The Zip-Up can help you feel less vulnerable to people and your environment and less affected by others’ energies. It strengthens your central meridian and boosts confidence, helping you feel centered and grounded.

During work. (Estimated time is 1 minute)

Whenever you find yourself in a stressful situation, your highly sensitive system puts its guard up causing you to feel 'on edge'. The adrenaline surge you feel kicking in is called the Triple Warmer system and it’s telling your body it needs to fight, or it wants to run or it’s going to freeze. Everybody’s reaction is different and every person can react in all three ways — meaning that we aren’t all “fighters” or “runners” all of the time.

These two exercises are easy to learn, fairly simple to do (no matter where you are) and can be done routinely to keep your system in balance or when you feel overwhelmed.

Triple Warmer Spleen Hug – this involves the Triple Warmer meridian and the Spleen meridian. When Triple Warmer is activated and needs more energy, it borrows energy from the Spleen meridian first. This exercise calms and balances this energy relationship (both are key for your immune system). You can do it as often as you like.

Place one hand on the opposite arm just above the elbow , below your tricep Place the other hand on the opposite rib cage (near the breast/armpit) Take a few breaths while holding that position You can do either your right or left side (because meridians run on both sides of the body). This is great to do if you're in public because it looks like you are just crossing your arms. This not only balances your energy, but your emotional system, as well.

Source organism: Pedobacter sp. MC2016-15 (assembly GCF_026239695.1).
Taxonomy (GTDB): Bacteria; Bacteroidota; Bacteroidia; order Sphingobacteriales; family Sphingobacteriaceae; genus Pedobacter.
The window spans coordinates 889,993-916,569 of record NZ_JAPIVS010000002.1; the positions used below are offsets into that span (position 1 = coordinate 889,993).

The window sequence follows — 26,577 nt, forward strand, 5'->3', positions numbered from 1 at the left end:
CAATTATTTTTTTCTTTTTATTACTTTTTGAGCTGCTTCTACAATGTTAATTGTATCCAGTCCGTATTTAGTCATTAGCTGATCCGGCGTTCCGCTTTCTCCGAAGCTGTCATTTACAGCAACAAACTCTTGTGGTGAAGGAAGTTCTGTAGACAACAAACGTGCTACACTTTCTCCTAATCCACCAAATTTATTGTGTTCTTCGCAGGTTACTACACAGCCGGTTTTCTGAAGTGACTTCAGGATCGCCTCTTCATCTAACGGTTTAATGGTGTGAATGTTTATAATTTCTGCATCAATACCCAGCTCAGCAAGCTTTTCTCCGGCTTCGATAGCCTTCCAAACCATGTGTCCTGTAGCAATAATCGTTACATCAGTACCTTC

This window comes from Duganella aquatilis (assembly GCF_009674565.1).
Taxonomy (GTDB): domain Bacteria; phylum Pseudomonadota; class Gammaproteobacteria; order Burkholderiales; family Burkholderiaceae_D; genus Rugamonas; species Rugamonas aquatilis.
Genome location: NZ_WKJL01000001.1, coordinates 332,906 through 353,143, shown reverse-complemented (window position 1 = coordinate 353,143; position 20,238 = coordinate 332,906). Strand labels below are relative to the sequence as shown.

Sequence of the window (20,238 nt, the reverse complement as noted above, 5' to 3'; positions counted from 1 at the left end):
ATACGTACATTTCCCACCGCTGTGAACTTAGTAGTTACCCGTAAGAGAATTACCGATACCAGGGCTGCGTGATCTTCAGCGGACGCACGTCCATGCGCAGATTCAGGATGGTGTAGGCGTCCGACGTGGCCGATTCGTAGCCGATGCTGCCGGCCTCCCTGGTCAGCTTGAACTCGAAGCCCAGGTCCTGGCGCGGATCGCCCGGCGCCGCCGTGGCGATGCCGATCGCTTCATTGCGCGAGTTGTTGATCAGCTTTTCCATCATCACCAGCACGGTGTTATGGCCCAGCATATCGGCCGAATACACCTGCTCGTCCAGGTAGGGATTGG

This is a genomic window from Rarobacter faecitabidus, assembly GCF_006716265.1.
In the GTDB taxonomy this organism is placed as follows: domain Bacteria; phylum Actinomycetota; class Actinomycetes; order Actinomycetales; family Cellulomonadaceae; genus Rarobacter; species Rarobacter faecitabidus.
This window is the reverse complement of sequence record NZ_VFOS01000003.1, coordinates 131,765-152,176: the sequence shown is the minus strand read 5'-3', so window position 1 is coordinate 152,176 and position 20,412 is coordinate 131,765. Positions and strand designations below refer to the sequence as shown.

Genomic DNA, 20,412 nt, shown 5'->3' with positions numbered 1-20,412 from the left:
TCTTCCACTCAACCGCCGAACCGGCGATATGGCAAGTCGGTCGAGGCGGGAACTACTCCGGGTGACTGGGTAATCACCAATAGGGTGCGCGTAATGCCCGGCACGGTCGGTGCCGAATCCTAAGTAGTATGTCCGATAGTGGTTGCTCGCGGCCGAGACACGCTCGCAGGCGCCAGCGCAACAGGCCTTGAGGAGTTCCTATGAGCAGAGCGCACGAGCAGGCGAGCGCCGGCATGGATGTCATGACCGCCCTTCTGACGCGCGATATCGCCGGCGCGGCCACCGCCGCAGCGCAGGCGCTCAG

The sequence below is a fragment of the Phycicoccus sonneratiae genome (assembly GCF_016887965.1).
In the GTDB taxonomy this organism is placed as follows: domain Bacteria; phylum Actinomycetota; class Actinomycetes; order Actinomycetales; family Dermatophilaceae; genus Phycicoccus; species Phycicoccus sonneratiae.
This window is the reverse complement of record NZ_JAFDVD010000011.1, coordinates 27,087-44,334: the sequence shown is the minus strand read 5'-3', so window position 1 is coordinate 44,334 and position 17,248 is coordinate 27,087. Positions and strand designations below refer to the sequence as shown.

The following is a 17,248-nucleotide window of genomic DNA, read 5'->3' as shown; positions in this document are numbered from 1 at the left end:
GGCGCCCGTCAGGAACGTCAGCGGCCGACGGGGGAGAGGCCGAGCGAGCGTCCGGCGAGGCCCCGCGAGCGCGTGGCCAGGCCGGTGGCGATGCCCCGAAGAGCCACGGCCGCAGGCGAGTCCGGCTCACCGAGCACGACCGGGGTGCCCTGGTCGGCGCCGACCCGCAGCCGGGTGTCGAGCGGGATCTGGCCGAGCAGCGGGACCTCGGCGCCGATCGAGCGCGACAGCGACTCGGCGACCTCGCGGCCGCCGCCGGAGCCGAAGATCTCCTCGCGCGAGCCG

Tapping TW Fear Point (on Triple Warmer meridian) - this technique calms Triple Warmer much like the Smoothie does. Rest your hand on your desk or lap (right or left hand is fine) or on your heart Take the four fingers of your opposite hand and tap on the space or channel that runs between your third and fourth fingers (your ring and pinkie fingers) Continue tapping for several deep breaths.

After work. (Estimated time is 1 minute)

There are many healthy, holistic ways to wind down after work — yoga, walking in nature, taking a bath, or meditating to name a few.  This energy exercise would be ideal to do as a precursor to any of those.

The Crown Pull exercise helps energy move through your head. It moves the skull plates, stimulates blood flow to your skull and brain, and clears the crown chakra (energy center). Oftentimes, your brain is processing so much that the energy can become sluggish or blocked. By stimulating the head, you can release some of that blockage, which calms your nervous system and clears your mind. This exercise is great to do if you are experiencing mental congestion or anxiousness (can’t shut brain off; repetitive thoughts), momentary forgetfulness, headache, or tension around face, neck and head muscles.

  • Put your thumbs on your temples with your fingertips resting at the middle of your forehead.
  • Applying pressure, slowly pull your fingers towards your temples, stretching the skin across your forehead.
  • As you do this, breathe deeply in through your nose and out through your mouth.
  • Repeat this movement, this time starting with your fingertips at your hairline. Breathe in and out as before.
  • Repeat again at the top, center, then back of your head, continuing until you reach the base of your neck.
  • Move down to your shoulders and push your fingers in and hold. Then pull across your shoulders towards the front. Hold your hands there until it feels right, then release and drop your hands/arms.

Want to find more effective tools for Highly Sensitive People?  Check out our Energy Skills for HSPs digital workbook.

And for information on our Corporate Integrative Health Coach (CIHC) training program...

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Article written by:

Jeannette spent 20+ years in marketing with multi-national corporations before striking out on her own as a marketing consultant. In 2017, she was inspired to become an Integrative Health Coach and shortly after, joined the Nickerson Institute as Program Director.